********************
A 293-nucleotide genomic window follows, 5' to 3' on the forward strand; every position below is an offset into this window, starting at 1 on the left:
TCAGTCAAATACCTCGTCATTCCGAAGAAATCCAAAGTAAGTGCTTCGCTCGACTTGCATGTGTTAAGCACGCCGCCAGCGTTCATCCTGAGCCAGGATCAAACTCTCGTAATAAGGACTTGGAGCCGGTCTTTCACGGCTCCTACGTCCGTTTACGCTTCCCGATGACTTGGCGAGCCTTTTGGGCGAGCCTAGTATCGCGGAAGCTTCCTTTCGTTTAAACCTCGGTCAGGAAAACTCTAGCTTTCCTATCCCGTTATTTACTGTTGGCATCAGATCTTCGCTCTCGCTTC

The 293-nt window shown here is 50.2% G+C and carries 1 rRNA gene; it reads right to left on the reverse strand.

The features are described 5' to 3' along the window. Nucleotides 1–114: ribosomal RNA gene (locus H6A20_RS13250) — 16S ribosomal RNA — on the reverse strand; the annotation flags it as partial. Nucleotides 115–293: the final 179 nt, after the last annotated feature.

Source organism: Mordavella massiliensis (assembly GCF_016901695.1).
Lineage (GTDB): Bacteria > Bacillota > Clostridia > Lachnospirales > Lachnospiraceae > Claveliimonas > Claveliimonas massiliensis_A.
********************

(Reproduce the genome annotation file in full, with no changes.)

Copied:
A 293-nucleotide genomic window follows, 5' to 3' on the forward strand; every position below is an offset into this window, starting at 1 on the left:
TCAGTCAAATACCTCGTCATTCCGAAGAAATCCAAAGTAAGTGCTTCGCTCGACTTGCATGTGTTAAGCACGCCGCCAGCGTTCATCCTGAGCCAGGATCAAACTCTCGTAATAAGGACTTGGAGCCGGTCTTTCACGGCTCCTACGTCCGTTTACGCTTCCCGATGACTTGGCGAGCCTTTTGGGCGAGCCTAGTATCGCGGAAGCTTCCTTTCGTTTAAACCTCGGTCAGGAAAACTCTAGCTTTCCTATCCCGTTATTTACTGTTGGCATCAGATCTTCGCTCTCGCTTC

The 293-nt window shown here is 50.2% G+C and carries 1 rRNA gene; it reads right to left on the reverse strand.

The features are described 5' to 3' along the window. Nucleotides 1–114: ribosomal RNA gene (locus H6A20_RS13250) — 16S ribosomal RNA — on the reverse strand; the annotation flags it as partial. Nucleotides 115–293: the final 179 nt, after the last annotated feature.

Source organism: Mordavella massiliensis (assembly GCF_016901695.1).
Lineage (GTDB): Bacteria > Bacillota > Clostridia > Lachnospirales > Lachnospiraceae > Claveliimonas > Claveliimonas massiliensis_A.